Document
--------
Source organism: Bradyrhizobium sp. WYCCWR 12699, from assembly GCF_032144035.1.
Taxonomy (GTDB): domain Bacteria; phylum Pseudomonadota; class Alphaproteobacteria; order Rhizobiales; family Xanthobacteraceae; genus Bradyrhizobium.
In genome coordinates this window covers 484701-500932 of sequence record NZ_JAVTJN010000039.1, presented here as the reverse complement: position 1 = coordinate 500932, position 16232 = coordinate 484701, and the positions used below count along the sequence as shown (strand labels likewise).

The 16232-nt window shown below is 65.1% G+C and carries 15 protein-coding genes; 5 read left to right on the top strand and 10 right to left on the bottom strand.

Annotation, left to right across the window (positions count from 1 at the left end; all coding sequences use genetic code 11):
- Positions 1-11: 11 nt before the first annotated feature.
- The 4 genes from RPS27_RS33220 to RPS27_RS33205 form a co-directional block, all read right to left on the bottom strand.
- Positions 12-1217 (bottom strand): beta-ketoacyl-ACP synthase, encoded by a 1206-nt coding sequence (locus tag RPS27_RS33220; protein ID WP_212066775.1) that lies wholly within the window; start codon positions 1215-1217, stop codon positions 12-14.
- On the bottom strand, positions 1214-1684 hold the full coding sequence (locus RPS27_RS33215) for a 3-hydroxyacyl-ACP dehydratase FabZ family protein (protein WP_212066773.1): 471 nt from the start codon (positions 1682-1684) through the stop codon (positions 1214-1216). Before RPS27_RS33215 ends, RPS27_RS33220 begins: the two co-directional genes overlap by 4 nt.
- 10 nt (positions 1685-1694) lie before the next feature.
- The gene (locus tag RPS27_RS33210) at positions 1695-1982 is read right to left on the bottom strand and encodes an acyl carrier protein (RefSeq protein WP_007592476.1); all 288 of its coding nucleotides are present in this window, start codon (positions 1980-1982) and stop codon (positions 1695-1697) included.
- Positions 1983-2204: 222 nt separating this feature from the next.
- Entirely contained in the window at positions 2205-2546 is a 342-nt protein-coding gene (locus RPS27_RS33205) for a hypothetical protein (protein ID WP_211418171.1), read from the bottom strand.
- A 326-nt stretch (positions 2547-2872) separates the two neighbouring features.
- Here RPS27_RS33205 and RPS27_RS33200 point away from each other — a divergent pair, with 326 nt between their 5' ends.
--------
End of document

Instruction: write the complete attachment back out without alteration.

Source organism: Bradyrhizobium sp. WYCCWR 12699, from assembly GCF_032144035.1.
Taxonomy (GTDB): domain Bacteria; phylum Pseudomonadota; class Alphaproteobacteria; order Rhizobiales; family Xanthobacteraceae; genus Bradyrhizobium.
In genome coordinates this window covers 484701-500932 of sequence record NZ_JAVTJN010000039.1, presented here as the reverse complement: position 1 = coordinate 500932, position 16232 = coordinate 484701, and the positions used below count along the sequence as shown (strand labels likewise).

The 16232-nt window shown below is 65.1% G+C and carries 15 protein-coding genes; 5 read left to right on the top strand and 10 right to left on the bottom strand.

Annotation, left to right across the window (positions count from 1 at the left end; all coding sequences use genetic code 11):
- Positions 1-11: 11 nt before the first annotated feature.
- The 4 genes from RPS27_RS33220 to RPS27_RS33205 form a co-directional block, all read right to left on the bottom strand.
- Positions 12-1217 (bottom strand): beta-ketoacyl-ACP synthase, encoded by a 1206-nt coding sequence (locus tag RPS27_RS33220; protein ID WP_212066775.1) that lies wholly within the window; start codon positions 1215-1217, stop codon positions 12-14.
- On the bottom strand, positions 1214-1684 hold the full coding sequence (locus RPS27_RS33215) for a 3-hydroxyacyl-ACP dehydratase FabZ family protein (protein WP_212066773.1): 471 nt from the start codon (positions 1682-1684) through the stop codon (positions 1214-1216). Before RPS27_RS33215 ends, RPS27_RS33220 begins: the two co-directional genes overlap by 4 nt.
- 10 nt (positions 1685-1694) lie before the next feature.
- The gene (locus tag RPS27_RS33210) at positions 1695-1982 is read right to left on the bottom strand and encodes an acyl carrier protein (RefSeq protein WP_007592476.1); all 288 of its coding nucleotides are present in this window, start codon (positions 1980-1982) and stop codon (positions 1695-1697) included.
- Positions 1983-2204: 222 nt separating this feature from the next.
- Entirely contained in the window at positions 2205-2546 is a 342-nt protein-coding gene (locus RPS27_RS33205) for a hypothetical protein (protein ID WP_211418171.1), read from the bottom strand.
- A 326-nt stretch (positions 2547-2872) separates the two neighbouring features.
- Here RPS27_RS33205 and RPS27_RS33200 point away from each other — a divergent pair, with 326 nt between their 5' ends.